José Iturbi was born in Valencia, Spain, to Ricardo Iturbi and Teresa Báguena. Ricardo worked two jobs: by day he was a bill collector for a French company called, “Gas LeBon.” In the evenings he was a piano repairman. His wife Teresa loved listening to opera. On that particular night—November 28th of 1895—they went to see Carmen, but Teresa went into labor during the performance. She barely made it home before baby José arrived. He was the third of the four Iturbi children; sister Amparo followed in 1898.
At the age of three, José discovered the piano and soon was banging out little tunes. Ricardo encouraged his son’s interest. When José was five, he began lessons with Maria Jordán, the neighborhood piano teacher. It wasn’t long before Jordán found she had an unusual child on her hands: José refused to play one passage as written, instead substituting his own version. Intrigued, Jordán wrote to the museum which housed the original manuscript, and found out the child had played the passage the way Mozart himself had written it.
By the time José was seven he was a major family breadwinner, playing 12-14 hours a day at Valencia’s first silent movie theater, Cinema Turia. He further augmented his earnings by taking on piano students of his own—students twice his age and sometimes older.
José’s sister Amparo shared his love of music, and used to sing with him while he played. However, she eventually shed her notions of being an opera singer as the piano fever took her as well. (José would later tease that it was better for the world if she played rather than sang.) José was Amparo’s first piano teacher—if not formally, then by example. “I watched him and did everything he did,” she explained years later.
José graduated from Valencia’s conservatory at the age of 14, and went to Barcelona—briefly—to continue his musical studies. After three months working with Joaquin Malats he had to go home and take another job.
Iturbi’s mentor was Professor Eduardo López-Chavarri Marco, who taught at the Valencia Conservatory. He was also a journalist, pianist, composer, and critic for Las Provincias daily newspaper. It was he who put Iturbi up for a scholarship sponsored by the Provincial Government of Valencia that could send him to the prestigious Paris Conservatory of Music. Only two non-French students were accepted at the conservatory each year. In 1911 Iturbi was one of them. His father took him to Paris, where they stayed at a boarding house near the school until José found a job playing in a café to support himself.
He became a student of Victor Staub at the Conservatory—and studied with the great harpsichordist and pianist Wanda Landowska on the side. Landowska had a special technique that involved using each joint of each finger individually to achieve differences in sound. Iturbi learned her technique and modified it to fit his own needs. It paid off: he graduated from the Conservatory in 1913 at the age of 17, with top honors.
Iturbi went home when World War One broke out, but after the color and light of Paris, Valencia was dull. He began giving piano lessons. One of his pupils was the beautiful Maria Giner, and although she was a promising pianist, before long the two were more fascinated with each other than with their pianos. They were married in 1916.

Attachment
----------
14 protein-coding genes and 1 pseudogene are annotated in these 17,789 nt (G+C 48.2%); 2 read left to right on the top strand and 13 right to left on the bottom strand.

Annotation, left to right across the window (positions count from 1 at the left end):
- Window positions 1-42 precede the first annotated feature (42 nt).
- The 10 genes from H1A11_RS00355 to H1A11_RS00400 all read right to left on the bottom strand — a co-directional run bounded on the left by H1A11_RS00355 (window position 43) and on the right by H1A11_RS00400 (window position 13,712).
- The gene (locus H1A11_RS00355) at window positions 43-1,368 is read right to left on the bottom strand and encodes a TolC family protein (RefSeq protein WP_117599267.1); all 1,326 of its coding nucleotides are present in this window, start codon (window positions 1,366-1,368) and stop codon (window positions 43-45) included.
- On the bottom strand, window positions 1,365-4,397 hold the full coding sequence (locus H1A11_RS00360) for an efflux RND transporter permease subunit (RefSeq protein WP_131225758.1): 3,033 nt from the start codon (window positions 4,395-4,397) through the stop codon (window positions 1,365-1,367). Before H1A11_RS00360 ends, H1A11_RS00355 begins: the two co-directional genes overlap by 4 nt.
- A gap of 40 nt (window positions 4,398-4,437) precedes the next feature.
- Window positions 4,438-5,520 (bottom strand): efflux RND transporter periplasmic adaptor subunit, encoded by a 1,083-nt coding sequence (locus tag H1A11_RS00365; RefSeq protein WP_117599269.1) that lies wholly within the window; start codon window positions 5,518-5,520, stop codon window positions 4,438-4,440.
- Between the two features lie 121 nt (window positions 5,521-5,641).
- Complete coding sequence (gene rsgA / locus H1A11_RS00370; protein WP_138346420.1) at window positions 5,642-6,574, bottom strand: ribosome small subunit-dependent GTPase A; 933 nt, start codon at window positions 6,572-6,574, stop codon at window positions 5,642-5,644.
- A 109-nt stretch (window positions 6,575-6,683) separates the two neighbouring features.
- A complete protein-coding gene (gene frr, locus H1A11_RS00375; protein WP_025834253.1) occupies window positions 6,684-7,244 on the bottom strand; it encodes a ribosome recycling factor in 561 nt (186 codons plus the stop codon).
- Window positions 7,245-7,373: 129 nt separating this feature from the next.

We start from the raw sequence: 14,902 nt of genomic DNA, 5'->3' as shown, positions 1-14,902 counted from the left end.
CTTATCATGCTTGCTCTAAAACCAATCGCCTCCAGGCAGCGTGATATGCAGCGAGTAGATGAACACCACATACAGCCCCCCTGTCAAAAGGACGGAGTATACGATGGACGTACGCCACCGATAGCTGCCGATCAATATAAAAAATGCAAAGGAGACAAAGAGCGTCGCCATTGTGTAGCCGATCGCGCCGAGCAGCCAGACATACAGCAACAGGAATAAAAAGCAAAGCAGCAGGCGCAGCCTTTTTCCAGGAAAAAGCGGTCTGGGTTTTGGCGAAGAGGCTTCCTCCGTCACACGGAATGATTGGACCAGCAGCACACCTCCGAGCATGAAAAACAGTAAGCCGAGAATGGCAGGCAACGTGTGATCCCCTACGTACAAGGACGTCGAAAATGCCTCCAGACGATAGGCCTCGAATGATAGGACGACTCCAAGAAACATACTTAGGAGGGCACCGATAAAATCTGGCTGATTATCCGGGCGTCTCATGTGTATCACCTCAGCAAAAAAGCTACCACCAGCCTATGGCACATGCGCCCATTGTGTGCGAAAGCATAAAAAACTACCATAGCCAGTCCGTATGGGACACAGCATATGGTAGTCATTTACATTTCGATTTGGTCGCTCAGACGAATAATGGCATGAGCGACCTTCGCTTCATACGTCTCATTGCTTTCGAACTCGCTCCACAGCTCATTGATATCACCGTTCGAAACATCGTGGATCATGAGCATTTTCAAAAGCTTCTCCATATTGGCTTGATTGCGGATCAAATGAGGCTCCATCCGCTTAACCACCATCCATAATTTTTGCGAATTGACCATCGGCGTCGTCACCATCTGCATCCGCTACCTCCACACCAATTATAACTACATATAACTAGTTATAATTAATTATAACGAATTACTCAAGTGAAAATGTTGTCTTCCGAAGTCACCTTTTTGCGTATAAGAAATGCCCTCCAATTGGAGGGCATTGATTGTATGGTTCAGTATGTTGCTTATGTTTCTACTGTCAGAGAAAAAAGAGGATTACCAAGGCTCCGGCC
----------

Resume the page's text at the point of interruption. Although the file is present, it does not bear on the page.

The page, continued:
Iturbi traveled with his wife and infant daughter to Switzerland. Someone from Geneva’s conservatory heard Iturbi play in a café, and offered him a job, a position once held by Franz Liszt, as head of the Department of Piano Virtuosity. A strict and critical teacher, Iturbi’s students nicknamed him “The Spanish Inquisition.”
After four years of teaching at the conservatory and giving concerts on the side, Iturbi’s concert schedule became too demanding to do both. He and Maria took an apartment in Paris, and from this headquarters Iturbi toured Europe and South America. But Maria Iturbi died suddenly in 1928.
Throughout Iturbi’s life, it seemed that triumph and tragedy were often closely linked. The following year, possibly attempting to escape his sad memories, he journeyed to the United States. He arrived in New York in October of 1929—the same time as the Wall Street Stock Market crash. His United States debut was in Philadelphia on October 11th of 1929, under the baton of Leopold Stokowski, to “thunderous ovations.” Esquire Magazine reported:
…Before he had played many bars, the orchestra musicians were whispering to their partners and the audience had settled into a death-like quiet. When he arose the deafening uproar assured him he had run neck-to-neck with the winged steed Pegasus….
Olin Downes, for many years the New York Times’ chief music critic, wrote of Iturbi’s New York debut:
“…In the light of a single concert, Mr. Iturbi appears as the one new and significant figure among visiting virtuosi to have reached these shores this season.”
Another critic from a different newspaper referred to his “feathery pianissimi—like a column of smoke passing over the keys,” and all agreed that his taste was infallible, his style dynamic and “free from romantic nonsense.”
Eleven days later came his Carnegie Hall recital debut. The report the following morning carried the headlines “Cries of ‘Bravo’ Halt José Iturbi—Crash of Applause Delays Spanish Pianist’s Recital…Practically no Phase of Piano Music Outside his Ken.”
Iturbi left the United States to return to Paris on January 30th, 1930. Esquire reported that the music critic from the New York Herald-Tribune waved him off with “the most stirring praise any artist has ever known. Nor was there one less enthusiastic voice in New York’s usually astringent corps of musical arbiters. Not even Horowitz had commanded such immediate and universal respect.”